The planning process could be made easier to help businesses and shops during the recession. Schools will also benefit from the proposals which would mean more than 25,000 non domestic planning proposals each year would no longer need full planning applications in a move estimated to save businesses at least 20 million pounds a year.
The Department for Communities and Local Government also believes minimising red tape will save time and resources for councils because applicants will no longer be submitting large amounts of unnecessary information. Under the proposed changes businesses, offices, shops, schools and other institutions would save application fees and administration costs for minor alterations and extensions.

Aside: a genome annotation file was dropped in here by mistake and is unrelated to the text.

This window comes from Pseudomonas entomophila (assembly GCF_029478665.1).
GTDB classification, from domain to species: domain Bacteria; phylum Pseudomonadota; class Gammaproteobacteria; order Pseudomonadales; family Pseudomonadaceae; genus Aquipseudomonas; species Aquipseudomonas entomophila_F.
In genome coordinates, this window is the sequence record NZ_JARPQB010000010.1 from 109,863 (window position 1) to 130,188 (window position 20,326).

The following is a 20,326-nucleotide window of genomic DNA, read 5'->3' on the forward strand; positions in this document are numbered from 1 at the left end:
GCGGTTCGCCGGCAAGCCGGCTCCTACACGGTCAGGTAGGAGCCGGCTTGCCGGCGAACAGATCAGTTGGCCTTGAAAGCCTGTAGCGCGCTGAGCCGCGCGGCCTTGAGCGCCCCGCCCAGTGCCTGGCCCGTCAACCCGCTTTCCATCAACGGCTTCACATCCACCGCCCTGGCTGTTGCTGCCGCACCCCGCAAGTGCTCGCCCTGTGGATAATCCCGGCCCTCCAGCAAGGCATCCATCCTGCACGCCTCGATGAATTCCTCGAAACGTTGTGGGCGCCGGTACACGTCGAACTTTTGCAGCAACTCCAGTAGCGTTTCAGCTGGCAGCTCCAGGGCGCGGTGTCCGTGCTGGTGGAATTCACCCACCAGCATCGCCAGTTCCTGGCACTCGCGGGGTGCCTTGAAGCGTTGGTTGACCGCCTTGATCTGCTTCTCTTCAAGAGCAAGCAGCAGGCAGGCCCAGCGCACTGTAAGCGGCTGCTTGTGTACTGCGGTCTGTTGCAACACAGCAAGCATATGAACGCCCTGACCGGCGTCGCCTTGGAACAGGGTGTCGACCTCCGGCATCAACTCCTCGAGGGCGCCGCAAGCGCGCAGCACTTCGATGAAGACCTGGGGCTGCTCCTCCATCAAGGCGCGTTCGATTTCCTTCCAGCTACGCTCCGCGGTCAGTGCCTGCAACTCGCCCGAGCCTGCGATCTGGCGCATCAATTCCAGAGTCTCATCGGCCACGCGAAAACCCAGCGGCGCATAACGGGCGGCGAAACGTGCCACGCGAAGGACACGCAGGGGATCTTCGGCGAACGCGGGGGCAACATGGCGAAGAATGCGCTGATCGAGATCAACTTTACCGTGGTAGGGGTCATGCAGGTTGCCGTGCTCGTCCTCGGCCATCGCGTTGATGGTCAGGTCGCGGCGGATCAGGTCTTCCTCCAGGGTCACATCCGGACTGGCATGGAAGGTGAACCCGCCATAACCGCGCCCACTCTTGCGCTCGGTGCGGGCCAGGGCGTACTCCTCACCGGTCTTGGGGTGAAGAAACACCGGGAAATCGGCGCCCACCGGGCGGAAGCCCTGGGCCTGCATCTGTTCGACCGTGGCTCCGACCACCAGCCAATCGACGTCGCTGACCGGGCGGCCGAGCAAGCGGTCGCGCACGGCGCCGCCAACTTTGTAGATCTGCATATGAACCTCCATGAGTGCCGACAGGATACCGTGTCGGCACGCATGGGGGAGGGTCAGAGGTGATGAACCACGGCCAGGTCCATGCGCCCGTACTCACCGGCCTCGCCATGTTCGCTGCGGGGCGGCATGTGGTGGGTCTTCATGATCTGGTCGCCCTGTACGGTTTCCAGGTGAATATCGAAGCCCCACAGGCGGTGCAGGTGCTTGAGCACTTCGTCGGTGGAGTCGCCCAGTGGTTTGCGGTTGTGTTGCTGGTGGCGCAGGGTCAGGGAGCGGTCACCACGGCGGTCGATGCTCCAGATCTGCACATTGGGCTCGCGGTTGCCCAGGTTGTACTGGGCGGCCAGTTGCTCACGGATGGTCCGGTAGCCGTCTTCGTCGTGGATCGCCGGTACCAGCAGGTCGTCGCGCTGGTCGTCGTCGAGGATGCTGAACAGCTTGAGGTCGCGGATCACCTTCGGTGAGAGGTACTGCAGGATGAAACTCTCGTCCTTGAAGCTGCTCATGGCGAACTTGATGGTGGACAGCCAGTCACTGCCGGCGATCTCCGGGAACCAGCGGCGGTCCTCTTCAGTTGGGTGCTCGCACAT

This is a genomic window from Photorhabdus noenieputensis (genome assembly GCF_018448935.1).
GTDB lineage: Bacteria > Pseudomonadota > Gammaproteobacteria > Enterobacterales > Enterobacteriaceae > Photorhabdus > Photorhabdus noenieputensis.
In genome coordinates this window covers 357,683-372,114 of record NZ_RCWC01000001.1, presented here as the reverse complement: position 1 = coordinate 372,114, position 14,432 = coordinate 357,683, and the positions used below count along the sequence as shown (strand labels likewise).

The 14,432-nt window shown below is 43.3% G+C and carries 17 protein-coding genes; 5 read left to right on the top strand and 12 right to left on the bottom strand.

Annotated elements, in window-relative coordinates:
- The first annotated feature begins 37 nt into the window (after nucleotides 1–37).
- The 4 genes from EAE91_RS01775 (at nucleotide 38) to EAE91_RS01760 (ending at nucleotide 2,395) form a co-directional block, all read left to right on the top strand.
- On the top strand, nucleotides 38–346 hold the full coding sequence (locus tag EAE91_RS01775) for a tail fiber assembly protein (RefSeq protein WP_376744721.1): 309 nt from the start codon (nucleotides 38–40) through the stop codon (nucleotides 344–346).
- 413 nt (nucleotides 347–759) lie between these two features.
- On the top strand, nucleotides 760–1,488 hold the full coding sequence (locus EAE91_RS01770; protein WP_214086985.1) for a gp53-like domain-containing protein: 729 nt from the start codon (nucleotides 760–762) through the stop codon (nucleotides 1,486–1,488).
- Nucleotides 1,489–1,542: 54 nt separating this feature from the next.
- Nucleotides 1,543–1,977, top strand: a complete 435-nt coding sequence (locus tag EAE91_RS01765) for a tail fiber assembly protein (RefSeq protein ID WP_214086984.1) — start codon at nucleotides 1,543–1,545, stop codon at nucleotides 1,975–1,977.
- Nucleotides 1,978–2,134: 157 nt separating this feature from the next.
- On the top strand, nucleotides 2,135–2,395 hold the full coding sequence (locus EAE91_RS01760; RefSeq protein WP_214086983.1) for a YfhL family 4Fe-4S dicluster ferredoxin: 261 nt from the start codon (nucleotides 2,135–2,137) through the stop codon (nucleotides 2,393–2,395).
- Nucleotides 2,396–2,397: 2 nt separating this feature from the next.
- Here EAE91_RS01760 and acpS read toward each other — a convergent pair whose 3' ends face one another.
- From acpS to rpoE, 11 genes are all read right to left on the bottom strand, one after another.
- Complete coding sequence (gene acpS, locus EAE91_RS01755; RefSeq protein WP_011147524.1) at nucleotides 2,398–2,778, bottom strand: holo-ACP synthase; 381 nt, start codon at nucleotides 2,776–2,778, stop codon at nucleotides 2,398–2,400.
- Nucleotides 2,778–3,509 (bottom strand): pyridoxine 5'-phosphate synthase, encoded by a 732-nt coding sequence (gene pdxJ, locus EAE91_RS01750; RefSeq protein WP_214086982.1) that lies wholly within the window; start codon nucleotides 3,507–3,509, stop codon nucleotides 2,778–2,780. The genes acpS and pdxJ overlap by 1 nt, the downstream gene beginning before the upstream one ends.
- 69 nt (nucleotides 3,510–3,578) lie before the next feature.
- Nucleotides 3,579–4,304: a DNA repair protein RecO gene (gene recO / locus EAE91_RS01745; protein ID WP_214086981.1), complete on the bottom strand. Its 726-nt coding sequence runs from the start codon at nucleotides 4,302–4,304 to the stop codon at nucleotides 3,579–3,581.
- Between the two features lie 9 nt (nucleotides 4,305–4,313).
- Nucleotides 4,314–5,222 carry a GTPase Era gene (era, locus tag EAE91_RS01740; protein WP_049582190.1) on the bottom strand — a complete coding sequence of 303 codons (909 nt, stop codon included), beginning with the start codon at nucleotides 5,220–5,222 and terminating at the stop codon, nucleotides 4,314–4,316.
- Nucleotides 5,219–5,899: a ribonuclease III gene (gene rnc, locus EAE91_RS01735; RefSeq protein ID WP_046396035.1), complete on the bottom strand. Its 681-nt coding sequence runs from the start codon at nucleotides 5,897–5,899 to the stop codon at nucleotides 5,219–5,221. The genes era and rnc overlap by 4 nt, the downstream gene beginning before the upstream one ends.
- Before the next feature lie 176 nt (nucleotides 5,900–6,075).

The proposals, which have been put out for consultation by the Planning Minister, John Healey, follow recommendations from the review of the planning system carried out by Joanna Killian, the Chief Executive of Essex County and Brentwood Borough Councils, and David Pretty, former Group Chief Executive of Barratt Developments. The new rules would expand permitted development, create an intermediate approach between permitted development and the full planning application process and ensure that local authorities ask only for information that is relevant and necessary. It is estimated that limiting the amount of information applicants submit could save a further 50 to 70 million pounds a year.
John Healey said: “We want to make it easier for businesses in the current difficult economic climate and these proposals will cut red tape and bureaucracy. No decision has been taken yet on the Killen Pretty recommendation for a review of the requirement for councils to advertise applications in local newspapers.